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16
Sep
A blood cancer diagnosis is not an emergency

written by

Leukaemia Care, Charity

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The findings from a survey of the charity’s members showed that 28% indicated that they felt their GPs did not listen to them at all or did not pay sufficient attention to them during consultations.  Patients with blood cancers experience greater delays in getting an accurate diagnosis, increasing the chances that their disease will be more advanced before being treated.  NHS data show that 57% of all acute leukaemias identified when someone attends hospital as an emergency – more than most other cancer types. 

The charity’s report Defining high quality care for haematological cancer patients highlights what matters most to patients and carers affected by the disease.  Based on the findings from a survey of its supporters’ network and NHS figures, the report also underlines the need to improve processes for identifying cases early, including the recognition of symptom clusters such as night sweats, tiredness and unexplained pain and bruising on the body.  It includes a series of recommendations aimed at improving the quality of care available to people affected by blood cancers.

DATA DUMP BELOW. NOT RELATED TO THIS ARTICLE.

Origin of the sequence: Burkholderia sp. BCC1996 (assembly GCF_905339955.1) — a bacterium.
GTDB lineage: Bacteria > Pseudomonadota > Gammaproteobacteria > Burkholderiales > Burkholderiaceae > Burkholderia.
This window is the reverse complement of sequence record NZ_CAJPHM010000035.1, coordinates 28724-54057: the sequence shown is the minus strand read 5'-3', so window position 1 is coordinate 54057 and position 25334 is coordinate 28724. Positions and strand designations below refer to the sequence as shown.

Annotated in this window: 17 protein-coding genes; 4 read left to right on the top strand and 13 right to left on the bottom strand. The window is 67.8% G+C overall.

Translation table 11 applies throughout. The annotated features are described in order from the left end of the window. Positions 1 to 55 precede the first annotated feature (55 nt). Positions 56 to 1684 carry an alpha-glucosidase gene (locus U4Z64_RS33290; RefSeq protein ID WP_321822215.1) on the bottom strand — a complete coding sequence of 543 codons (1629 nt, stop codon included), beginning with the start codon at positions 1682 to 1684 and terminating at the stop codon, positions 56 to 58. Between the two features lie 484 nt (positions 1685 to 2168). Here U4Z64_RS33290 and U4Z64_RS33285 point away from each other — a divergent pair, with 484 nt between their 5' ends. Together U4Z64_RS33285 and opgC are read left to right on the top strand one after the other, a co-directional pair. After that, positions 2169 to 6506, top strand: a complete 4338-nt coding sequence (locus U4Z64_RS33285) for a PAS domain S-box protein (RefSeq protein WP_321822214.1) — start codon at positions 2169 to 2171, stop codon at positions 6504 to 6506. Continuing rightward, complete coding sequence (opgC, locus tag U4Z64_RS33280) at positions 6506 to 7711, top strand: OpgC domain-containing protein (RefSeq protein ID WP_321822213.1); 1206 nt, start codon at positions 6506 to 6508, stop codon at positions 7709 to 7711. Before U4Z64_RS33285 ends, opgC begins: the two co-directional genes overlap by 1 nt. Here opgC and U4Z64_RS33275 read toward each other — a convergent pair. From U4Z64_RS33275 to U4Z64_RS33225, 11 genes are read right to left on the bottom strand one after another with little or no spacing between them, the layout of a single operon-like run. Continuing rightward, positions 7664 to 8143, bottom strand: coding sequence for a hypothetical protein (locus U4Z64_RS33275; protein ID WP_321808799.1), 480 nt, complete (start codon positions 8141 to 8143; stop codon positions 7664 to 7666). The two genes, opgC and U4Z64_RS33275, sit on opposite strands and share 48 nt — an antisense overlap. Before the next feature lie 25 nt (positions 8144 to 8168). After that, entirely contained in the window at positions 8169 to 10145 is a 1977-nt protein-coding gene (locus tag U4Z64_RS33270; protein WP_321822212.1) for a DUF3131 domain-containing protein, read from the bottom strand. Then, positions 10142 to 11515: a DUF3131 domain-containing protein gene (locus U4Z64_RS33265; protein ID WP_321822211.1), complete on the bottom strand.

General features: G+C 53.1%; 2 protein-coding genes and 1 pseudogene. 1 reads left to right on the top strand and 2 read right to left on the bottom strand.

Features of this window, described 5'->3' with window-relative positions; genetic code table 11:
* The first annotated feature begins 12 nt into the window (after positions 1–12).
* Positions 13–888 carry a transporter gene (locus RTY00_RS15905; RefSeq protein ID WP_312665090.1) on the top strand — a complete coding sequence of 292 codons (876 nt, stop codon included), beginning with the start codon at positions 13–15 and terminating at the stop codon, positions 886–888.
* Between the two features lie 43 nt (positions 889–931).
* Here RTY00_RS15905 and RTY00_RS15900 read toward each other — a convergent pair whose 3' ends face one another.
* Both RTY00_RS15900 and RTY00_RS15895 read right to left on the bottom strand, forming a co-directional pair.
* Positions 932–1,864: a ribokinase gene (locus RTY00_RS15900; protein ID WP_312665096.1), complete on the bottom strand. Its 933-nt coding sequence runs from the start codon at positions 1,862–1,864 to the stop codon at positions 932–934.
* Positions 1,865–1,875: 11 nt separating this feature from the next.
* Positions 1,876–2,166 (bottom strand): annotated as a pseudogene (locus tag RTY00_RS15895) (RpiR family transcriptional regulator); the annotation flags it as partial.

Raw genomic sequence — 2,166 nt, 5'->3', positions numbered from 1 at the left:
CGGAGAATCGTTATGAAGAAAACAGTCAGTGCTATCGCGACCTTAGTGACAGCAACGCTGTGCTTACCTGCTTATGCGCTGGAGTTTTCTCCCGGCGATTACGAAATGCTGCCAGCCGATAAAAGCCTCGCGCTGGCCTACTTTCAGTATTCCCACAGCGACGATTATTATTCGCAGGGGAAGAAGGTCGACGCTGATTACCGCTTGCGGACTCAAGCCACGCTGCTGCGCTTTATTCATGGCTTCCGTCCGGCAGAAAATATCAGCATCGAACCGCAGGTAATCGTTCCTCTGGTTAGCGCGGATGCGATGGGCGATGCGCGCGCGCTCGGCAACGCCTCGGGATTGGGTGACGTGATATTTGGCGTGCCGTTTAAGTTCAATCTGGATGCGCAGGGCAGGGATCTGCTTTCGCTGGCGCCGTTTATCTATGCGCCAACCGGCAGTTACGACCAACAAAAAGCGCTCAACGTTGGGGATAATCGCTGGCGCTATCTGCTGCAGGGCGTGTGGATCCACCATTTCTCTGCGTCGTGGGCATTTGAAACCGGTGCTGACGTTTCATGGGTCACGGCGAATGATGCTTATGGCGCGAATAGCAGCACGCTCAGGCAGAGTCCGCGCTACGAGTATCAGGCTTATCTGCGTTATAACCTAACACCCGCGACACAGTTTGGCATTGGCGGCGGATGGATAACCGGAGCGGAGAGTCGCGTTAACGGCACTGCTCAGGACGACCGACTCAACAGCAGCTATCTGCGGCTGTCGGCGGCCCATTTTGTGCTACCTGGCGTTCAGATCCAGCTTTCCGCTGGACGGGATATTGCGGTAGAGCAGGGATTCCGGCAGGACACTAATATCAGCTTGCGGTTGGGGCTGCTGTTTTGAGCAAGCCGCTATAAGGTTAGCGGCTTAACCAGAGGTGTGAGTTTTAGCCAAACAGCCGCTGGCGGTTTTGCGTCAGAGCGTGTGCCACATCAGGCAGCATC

Increasing the consistency and quality of diagnosis has been identified as the most effective way of improving outcomes for blood cancer patients.  To address this problem, Leukaemia CARE is calling for better support for GPs and practice nurses to help them to recognise the cluster of symptoms that may suggest blood cancer and trigger a referral to a specialist.

Commenting on the report, one patient said: “The results of this survey reflect my own experience with my GP. I often felt that I wasn’t being listened to when I went to see him and, as a result, I wasn’t sent for a blood test until I had been to see him several times. The delay was very worrying. I know blood cancer is not always easy to diagnose so I fully support the need to address this problem by providing GPs with a ‘toolkit’ to help them recognise blood cancers earlier by identifying clusters of symptoms.

“I feel that many blood cancer patients like myself should be diagnosed much earlier as this will help to take away much of the worry and might improve quality of life in the long term.”

Tony Gavin, Director of Campaigning and Advocacy at Leukaemia CARE, said: “The number of people with blood cancer being diagnosed at a late stage is very concerning.  Blood cancer can be hard to identify.  As a result, GPs and nurses need to be equipped with dedicated resources to enable them to spot the key signs and symptoms, and decide whether further tests or a referral to a specialist is appropriate.  Identifying potential cases at the earliest opportunity will help to improve outcomes for patients, as well as reduce the burden on A&E departments.”